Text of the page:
Inside View of War on Terrorism
By Steve Jusseaume
Hampton Union, Tuesday August 6, 2002
HAMPTON - Tedious at times. Very regimented. Long work hours and cramped sleeping arrangements. But worth every minute of it.
That's how Scott Beebe describes the seven months he spent aboard the USS Bonhomme Richard as part of the United States' military operation in Afghanistan.
Beebe, an E-3 Lance Corporal with the 13th Marine Expeditionary Unit, arrived home from his first tour of duty as a Marine just last week, and has been enjoying his time off, visiting with family and "just hanging around with my friends."
Saturday, the son of Tom and Susan Beebe was given a reception at an open house at the family's Hilda Drive home. But his recent tour of duty was anything but "just hanging around."
A 2000 graduate of Winnacunnet High School, Beebe joined the Marine Corps right after high school. He trained at Parris Island, attended intelligence school at Virginia Beach and planned to be stationed at Camp Pendleton, Calif., but the terrorist attacks on Sept. 11 changed that.
"Our work-up cycle was speeded up," Beebe said this weekend, and by Dec. 7 he was in Hawaii with 6,000 other Marines and Navy men, and headed for Afghanistan.
Training stops in Hawaii and Singapore preceded the carrier's arrival off the coast of Afghanistan, where the USS Bonhomme Richard gave support to air missions and the Army ground troops in the area, and Beebe, as part of the Joint Intelligence Center crew, gathered intelligence.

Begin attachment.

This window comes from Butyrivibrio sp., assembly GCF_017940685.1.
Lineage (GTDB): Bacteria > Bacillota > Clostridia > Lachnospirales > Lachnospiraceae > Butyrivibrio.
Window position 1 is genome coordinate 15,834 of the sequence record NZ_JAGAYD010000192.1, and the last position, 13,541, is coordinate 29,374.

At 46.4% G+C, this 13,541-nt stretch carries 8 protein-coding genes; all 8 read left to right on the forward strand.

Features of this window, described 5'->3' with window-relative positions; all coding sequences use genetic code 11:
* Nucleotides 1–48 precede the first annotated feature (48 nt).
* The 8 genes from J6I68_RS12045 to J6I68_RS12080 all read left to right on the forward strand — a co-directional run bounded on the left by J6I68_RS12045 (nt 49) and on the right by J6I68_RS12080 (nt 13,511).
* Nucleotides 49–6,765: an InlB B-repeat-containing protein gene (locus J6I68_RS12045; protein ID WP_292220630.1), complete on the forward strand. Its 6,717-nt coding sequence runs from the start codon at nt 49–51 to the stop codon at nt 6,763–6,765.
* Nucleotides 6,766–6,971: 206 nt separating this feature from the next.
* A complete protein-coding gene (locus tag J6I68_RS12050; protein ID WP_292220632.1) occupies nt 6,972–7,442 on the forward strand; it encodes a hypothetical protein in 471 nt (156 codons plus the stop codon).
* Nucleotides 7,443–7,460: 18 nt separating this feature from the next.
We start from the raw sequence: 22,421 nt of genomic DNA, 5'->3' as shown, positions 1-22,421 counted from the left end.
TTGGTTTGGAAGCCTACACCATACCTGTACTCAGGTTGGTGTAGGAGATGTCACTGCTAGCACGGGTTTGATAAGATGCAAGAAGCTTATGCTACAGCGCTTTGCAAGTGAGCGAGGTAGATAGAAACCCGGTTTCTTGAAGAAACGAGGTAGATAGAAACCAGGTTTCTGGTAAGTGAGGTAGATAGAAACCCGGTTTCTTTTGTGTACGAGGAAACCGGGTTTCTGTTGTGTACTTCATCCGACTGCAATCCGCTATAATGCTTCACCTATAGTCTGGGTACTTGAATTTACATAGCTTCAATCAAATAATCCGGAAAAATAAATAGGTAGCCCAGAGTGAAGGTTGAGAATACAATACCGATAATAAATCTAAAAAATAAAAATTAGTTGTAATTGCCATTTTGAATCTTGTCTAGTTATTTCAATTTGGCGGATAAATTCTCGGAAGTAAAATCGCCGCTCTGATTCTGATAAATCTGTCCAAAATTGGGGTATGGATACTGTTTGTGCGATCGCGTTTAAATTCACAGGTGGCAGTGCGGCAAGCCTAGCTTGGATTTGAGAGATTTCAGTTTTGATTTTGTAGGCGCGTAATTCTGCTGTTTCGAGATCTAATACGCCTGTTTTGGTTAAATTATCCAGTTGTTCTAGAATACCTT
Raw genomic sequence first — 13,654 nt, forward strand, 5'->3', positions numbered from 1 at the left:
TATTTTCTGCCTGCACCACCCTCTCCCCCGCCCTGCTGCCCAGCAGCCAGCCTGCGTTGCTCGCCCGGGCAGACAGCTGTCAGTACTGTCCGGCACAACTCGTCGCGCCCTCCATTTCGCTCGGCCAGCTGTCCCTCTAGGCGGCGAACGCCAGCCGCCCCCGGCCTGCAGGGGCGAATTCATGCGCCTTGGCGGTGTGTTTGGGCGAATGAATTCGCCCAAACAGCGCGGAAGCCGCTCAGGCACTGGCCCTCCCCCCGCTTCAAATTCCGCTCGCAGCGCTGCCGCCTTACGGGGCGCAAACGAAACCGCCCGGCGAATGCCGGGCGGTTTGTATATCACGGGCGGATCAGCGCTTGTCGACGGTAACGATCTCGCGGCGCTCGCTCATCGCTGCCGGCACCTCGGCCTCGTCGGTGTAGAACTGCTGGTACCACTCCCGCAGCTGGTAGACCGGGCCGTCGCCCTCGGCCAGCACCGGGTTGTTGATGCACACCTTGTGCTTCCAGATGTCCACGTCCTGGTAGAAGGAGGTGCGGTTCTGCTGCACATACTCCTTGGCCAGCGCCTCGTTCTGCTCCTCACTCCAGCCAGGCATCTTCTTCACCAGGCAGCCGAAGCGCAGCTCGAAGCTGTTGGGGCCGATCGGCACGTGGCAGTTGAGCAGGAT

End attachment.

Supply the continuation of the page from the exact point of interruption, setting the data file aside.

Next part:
"We kept track of current events, there were daily briefings to the staff, I did research. We played a major part in keeping the Army informed on what was happening around them," Beebe said.
Work on board the ship was constant.
"We worked roughly 12 to 16 hours day, seven days a week," Beebe said. "Some days we'd work three straight if it was busy, and the beds were stacked three to four high along walls. We called them coffin racks.... It was very close quarters, to say the least."
Beebe said time dragged sometimes, but generally he was pretty busy.
Upon leaving Afghanistan, the USS Bonhomme Richard traveled to Kenya, Africa, then to the Middle Eastern country of Bahrain, where the troops set up a temporary training base and gave humanitarian support to the indigenous population, despite the fact the United States military was not exactly warmly received.
"We stayed at the Naval base. We'd see protests outside the gates, cars burned, crowds.... I was on guard and I'd see people walking by staring at us. It was kind of unnerving, you just had a feeling that those people were brought up with animosity to the U.S. They were conditioned to not trust us," Beebe said.
From Bahrain it was on to Thailand, northeast Australia, then Hawaii and "back to the States."
Beebe said his first tour was one of new experiences.
"There was more routine than I expected, but we felt a real connection to the troops on the ground. We were situationally aware of most everything that happened, and I was frequently in radio contact with ground troops," said Beebe, who is due back in California in less than a week.
"We were 100 to 150 miles off the coast, but I really felt we were helping the troops. Just knowing we were there I think helped with their support, and gave them an emotional lift."